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3 Things I Learned in the First 3 Months of Starting My Company Starting a new business comes with financial, technical and employee-related hurdles that one may not think to plan for ahead of time.

By Scott Ford

Key Takeaways

  • Make as many financial preparations as possible to counteract those first few bumpy months of starting up a new business. Expect the unexpected.
  • Invest in good equipment whenever possible, and makes plans for backup methods of managing your business if things break down.
  • Focus on creating a good environment for your team, and realize they may struggle during the first few months of a new business as well. Work to foster the growth of a collaborative culture that will withstand the inevitable stress of starting a new business.
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It goes without saying that starting a new business comes with unexpected challenges and hurdles along the way. Despite the best-laid plans and attempts at preparation, here are three significant challenges that permeated the early months of my startup and are worth keeping in mind for those who also intend to branch out and start their own businesses.

1. Money will be tight

When going out on our own, I spoke with many of our clients and told them of the transition. After those calls, I'd estimated that we would retain about 75% of our initial clients. However, only about 50% followed us to our new company for various reasons.

Starting out, I did all my planning based on those clients paying on net 30 payment terms. Despite my expectations, those first 30 days came and went without any payment. When I sent out the next month's invoices and late notices, there were many unexpected issues like missing W9s, paperwork, miscommunication and new vendor setup.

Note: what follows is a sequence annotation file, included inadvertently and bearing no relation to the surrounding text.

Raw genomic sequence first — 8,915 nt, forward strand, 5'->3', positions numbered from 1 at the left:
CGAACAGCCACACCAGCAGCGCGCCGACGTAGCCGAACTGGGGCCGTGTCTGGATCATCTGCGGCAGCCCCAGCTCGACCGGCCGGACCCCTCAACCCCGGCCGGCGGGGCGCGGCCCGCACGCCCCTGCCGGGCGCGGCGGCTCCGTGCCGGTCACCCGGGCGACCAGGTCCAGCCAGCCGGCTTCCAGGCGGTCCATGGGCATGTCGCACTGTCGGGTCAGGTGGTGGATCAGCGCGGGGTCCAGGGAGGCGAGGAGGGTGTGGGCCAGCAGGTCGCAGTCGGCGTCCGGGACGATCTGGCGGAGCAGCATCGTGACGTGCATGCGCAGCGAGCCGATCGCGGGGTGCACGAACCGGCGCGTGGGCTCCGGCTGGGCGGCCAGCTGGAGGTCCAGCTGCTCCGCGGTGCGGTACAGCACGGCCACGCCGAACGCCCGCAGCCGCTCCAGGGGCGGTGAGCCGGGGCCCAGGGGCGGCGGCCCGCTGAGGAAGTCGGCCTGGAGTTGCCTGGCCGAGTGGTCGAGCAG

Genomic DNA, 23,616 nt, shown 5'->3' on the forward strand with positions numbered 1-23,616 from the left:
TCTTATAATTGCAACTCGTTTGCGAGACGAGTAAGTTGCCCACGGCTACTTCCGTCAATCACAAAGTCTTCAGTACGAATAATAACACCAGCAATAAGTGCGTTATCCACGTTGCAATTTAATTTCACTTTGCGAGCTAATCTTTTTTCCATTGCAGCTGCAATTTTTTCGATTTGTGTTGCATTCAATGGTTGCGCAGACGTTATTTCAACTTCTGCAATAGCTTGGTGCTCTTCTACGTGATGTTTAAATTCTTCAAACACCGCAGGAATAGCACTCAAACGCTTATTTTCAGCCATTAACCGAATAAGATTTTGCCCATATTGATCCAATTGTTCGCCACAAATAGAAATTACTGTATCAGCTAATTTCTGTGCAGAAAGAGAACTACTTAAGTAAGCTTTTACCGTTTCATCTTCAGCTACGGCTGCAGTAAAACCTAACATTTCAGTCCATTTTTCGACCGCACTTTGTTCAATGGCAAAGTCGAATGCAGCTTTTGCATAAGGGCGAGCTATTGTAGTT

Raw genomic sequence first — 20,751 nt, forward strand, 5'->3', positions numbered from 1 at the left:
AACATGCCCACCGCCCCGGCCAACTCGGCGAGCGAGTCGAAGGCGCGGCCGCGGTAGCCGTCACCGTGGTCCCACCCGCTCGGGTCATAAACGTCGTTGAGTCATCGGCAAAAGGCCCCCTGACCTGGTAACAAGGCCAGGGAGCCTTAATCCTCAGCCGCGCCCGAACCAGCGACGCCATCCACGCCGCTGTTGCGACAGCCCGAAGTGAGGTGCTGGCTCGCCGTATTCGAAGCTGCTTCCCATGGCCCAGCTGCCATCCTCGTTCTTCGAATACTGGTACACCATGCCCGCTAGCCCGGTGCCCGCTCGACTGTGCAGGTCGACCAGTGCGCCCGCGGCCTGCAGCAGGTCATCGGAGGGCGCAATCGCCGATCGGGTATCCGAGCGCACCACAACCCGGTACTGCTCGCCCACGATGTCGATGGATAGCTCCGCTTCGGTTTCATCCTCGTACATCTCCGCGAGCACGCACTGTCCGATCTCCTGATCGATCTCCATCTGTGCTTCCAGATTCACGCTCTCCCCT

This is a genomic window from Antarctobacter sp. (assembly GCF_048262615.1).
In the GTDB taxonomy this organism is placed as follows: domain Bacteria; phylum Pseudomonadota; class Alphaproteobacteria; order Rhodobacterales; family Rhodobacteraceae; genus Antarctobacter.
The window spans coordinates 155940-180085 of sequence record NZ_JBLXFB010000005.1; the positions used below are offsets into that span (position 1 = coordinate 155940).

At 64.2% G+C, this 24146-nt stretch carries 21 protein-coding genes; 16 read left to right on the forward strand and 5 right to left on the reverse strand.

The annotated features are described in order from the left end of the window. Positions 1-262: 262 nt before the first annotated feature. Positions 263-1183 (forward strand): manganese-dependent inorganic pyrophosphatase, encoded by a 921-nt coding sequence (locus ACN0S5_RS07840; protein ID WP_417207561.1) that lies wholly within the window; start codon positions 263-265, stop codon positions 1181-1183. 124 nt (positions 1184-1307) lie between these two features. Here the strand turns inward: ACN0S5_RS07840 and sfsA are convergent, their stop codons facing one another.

Unlike my clients, my vendors didn't offer much payment leniency. Many wanted payment upfront or on delivery. Finding office space that was sufficient and also didn't require significant down payments was difficult due to our status as a new business. We used credit cards as much as possible to help preserve cash, but low balance limits and other limitations brought us close to maxing out several times.

We started day one with two employees. This meant payroll and benefits were paid every two weeks. Staff has always been our most significant expense, and we were lucky to pay ourselves even minimum wage. I stayed the lowest-paid person at my company for the first few years to ensure that payroll was never late or missed. It felt wrong to take a paycheck while we had little cash in the bank and had balances on our credit cards, too, especially those with interest. Paying those off felt essential, so finances were incredibly tight during these early phases of the business.

Related: 4 Great Ways to Finance Your New Business Venture

2. Everything will likely break

We purchased the best equipment we could afford when starting out, given our financial limitations. We were using desktop computers as servers, an internet phone company, and our website hosting service was also hosting our email service. We hired a professional IT company and web developer to confirm that the systems weren't great but would still get the job done, given our small size. Despite making this more affordable setup work for a while, calls started dropping, emails stopped being delivered, and server backups disappeared.